The information provided below is for readers based in the United States of America. Readers outside of the United States of America should seek the information from local sources.

THIS MEDICATION CAN CAUSE HARM TO YOUR BABY especially when combined with methotrexate during pregnancy.

What is tofacitinib?

Tofacitinib is a medication known as a disease-modifying antirheumatic drug. It is part of a class of drugs known as Janus kinase inhibitors.

What is tofacitinib used to treat?

Tofacitinib is a prescription medication used for moderate to severe rheumatoid arthritis that is not responsive or intolerant to treatment with methotrexate.

How does tofacitinib work?

Tofacitinib prevents activity of certain chemicals in the body that stimulate the immune response associated with inflammatory diseases such as rheumatoid arthritis.

If I am taking tofacitinib, can it harm my baby?

Evidence is limited as to whether tofacitinib crosses the human placenta. Animal studies suggest that doses of tofacitinib higher than doses used in humans can cause birth defects or spontaneous abortions (miscarriages). As of 2016, data on 47 women exposed to tofacitinib during pregnancy have been collected. There have been 12 pregnancy losses reported.

If I am taking tofacitinib and become pregnant, what should I do?

It is important to weigh the risks versus benefits of tofacitinib therapy for the mother and baby while pregnant. Women on tofacitinib therapy during pregnancy are encouraged to enroll in the Xeljanz XR registry. The manufacturer of tofacitinib recommends that women of reproductive age use a reliable type of birth control during therapy and for at least 1 month following discontinuation of tofacitinib.

If I am taking tofacitinib, can I safely breastfeed my baby?

Tofacitinib is expected to cross into breast milk. Breastfeeding should be avoided while on this medication. The risks and benefits of tofacitinib therapy should be weighed before using during breastfeeding. It is generally recommended to either not breastfeed while on tofacitinib therapy or discontinue tofacitinib if you are breastfeeding.

If I am taking tofacitinib, will it be more difficult to get pregnant?

Animal studies suggest that tofacitinib does not impact male fertility or sperm. Female infertility and post-implantation loss occurred in female animals receiving a dose of tofacitinib 17 times greater than the standard human dose.

If I am taking tofacitinib, what should I know?

Although there is limited human data, animal studies suggest a potential risk during pregnancy. It is important to speak with your doctor if you are on tofacitinib and you become pregnant. You and your doctor can weigh the risks versus benefits of tofacitinib therapy during pregnancy. It is generally recommended to avoid breastfeeding if you are on this medication.

If I am taking any medication, what should I know?

This report provides a summary of available information about the use of tofacitinib during pregnancy and breastfeeding. Content is from the product label unless otherwise indicated.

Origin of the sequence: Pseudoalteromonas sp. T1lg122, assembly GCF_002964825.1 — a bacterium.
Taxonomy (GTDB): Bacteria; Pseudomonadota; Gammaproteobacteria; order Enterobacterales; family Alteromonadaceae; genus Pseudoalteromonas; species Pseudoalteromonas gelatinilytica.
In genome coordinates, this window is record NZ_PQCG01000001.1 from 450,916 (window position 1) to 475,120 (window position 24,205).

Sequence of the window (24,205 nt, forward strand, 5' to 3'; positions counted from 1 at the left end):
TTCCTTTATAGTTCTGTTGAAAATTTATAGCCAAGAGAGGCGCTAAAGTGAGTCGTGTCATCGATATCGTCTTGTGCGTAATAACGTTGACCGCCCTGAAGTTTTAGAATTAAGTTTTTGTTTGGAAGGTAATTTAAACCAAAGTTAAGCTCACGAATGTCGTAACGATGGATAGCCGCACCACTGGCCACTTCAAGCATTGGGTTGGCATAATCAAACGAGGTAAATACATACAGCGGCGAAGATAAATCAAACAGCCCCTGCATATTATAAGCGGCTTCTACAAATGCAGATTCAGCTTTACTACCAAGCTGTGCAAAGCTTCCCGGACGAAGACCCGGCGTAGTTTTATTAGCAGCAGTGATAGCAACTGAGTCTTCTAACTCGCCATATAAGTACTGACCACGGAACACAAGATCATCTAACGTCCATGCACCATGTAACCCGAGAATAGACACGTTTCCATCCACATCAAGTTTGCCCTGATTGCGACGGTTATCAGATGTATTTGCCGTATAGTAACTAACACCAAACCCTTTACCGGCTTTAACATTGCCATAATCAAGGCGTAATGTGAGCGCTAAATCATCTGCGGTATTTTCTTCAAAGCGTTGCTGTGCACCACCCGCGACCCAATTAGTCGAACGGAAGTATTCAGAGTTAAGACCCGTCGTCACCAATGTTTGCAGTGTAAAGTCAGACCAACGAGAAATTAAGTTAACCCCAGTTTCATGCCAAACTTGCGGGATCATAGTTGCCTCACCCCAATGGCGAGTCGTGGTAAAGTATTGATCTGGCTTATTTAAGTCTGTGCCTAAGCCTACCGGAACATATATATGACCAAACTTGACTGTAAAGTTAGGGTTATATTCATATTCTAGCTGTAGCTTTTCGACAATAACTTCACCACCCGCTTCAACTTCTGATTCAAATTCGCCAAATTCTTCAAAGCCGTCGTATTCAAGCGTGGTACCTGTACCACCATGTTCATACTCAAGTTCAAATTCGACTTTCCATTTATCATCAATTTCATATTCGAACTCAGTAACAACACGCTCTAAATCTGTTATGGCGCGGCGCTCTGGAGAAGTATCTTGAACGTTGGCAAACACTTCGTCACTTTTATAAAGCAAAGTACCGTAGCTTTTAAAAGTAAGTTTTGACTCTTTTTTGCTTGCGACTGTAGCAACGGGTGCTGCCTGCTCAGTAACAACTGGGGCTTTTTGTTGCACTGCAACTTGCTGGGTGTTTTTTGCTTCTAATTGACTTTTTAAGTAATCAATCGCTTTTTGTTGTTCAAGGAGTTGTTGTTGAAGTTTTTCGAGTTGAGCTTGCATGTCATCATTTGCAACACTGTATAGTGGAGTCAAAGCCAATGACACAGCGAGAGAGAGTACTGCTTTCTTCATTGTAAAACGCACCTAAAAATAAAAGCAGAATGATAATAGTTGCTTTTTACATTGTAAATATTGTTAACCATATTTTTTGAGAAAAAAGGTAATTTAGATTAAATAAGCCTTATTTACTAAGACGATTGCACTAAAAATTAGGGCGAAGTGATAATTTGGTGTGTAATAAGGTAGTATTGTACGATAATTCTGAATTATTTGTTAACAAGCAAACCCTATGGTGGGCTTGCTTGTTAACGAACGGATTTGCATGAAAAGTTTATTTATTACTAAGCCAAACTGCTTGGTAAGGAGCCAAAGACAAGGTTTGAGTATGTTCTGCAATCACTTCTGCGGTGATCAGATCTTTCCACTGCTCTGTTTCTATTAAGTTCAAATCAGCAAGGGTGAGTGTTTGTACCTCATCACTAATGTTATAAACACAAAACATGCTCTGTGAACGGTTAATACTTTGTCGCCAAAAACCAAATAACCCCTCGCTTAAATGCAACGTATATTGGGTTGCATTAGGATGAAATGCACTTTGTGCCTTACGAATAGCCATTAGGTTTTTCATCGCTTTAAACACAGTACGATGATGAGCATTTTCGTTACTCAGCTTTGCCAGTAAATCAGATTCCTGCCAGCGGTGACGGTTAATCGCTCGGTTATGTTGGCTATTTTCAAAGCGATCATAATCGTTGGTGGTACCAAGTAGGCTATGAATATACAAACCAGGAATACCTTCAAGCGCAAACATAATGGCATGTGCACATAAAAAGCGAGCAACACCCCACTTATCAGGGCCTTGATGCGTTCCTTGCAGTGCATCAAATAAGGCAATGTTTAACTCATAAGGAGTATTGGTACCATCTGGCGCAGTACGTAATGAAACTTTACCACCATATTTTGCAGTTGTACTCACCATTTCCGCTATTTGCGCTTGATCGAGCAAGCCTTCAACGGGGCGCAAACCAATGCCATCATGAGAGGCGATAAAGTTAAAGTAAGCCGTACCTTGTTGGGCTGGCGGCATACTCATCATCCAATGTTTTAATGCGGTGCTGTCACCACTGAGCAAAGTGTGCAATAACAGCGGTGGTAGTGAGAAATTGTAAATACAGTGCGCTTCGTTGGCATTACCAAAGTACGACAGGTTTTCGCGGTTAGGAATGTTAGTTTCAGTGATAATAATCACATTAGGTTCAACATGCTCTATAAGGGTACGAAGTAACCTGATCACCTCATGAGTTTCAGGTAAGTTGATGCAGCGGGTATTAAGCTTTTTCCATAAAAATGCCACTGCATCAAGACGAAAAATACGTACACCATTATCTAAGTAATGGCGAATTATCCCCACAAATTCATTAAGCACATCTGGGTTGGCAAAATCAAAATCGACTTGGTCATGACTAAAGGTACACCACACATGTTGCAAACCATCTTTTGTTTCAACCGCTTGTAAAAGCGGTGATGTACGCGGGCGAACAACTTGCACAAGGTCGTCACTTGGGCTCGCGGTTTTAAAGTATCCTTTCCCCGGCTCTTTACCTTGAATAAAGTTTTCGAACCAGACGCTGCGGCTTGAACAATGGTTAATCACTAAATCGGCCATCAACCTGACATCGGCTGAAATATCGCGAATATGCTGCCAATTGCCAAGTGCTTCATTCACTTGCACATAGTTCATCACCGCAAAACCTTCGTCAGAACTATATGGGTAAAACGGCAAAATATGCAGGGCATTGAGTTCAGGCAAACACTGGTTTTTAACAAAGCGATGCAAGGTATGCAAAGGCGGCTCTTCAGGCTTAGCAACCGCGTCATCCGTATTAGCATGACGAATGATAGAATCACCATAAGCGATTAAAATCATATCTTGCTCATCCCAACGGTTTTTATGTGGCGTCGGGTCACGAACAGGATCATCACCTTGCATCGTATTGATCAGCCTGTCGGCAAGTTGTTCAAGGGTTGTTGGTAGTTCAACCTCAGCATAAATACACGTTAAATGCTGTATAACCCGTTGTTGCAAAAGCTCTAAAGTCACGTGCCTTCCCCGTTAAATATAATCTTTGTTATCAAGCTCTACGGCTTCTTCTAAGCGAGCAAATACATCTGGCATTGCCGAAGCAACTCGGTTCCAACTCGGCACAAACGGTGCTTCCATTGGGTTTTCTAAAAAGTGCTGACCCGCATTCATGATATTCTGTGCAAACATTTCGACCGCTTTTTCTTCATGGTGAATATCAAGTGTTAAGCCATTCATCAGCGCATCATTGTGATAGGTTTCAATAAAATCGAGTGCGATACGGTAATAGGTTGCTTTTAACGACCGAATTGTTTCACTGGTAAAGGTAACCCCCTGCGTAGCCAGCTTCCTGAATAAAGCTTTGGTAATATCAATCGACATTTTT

You may find Pregistry's expert report about rheumatoid arthritis here, reports about autoimmune diseases here,  and reports about the individual medications used to treat immune disorders here. Additional information can also be found in the resources below. 

For more information about tofacitinib during and after pregnancy, contact http://www.womenshealth.gov/ (800-994-9662 [TDD: 888-220-5446]) or check the following link:

Pfizer: Xeljanz Prescribing Information

Read the whole report
General information

It is very common for women to worry about having a miscarriage or giving birth to a child with a birth defect while they are pregnant. Many decisions that women make about their health during pregnancy are made with these concerns in mind.

For many women these concerns are very real. As many as 1 in 5 pregnancies end in a miscarriage, and 1 in 33 babies are born with a birth defect. These rates are considered the background population risk, which means they do not take into consideration anything about the health of the mom, the medications she is taking, or the family history of the mom or the baby’s dad. A number of different things can increase these risks, including taking certain medications during pregnancy.

It is known that most medications, including over-the-counter medications, taken during pregnancy do get passed on to the baby. Fortunately, most medicines are not harmful to the baby and can be safely taken during pregnancy. But there are some that are known to be harmful to a baby’s normal development and growth, especially when they are taken during certain times of the pregnancy. Because of this, it is important to talk with your doctor or midwife about any medications you are taking, ideally before you even try to get pregnant.

If a doctor other than the one caring for your pregnancy recommends that you start a new medicine while you are pregnant, it is important that you let them know you are pregnant.

If you do need to take a new medication while pregnant, it is important to discuss the possible risks the medicine may pose on your pregnancy with your doctor or midwife. They can help you understand the benefits and the risks of taking the medicine.

Ultimately, the decision to start, stop, or change medications during pregnancy is up to you to make, along with input from your doctor or midwife. If you do take medications during pregnancy, be sure to keep track of all the medications you are taking.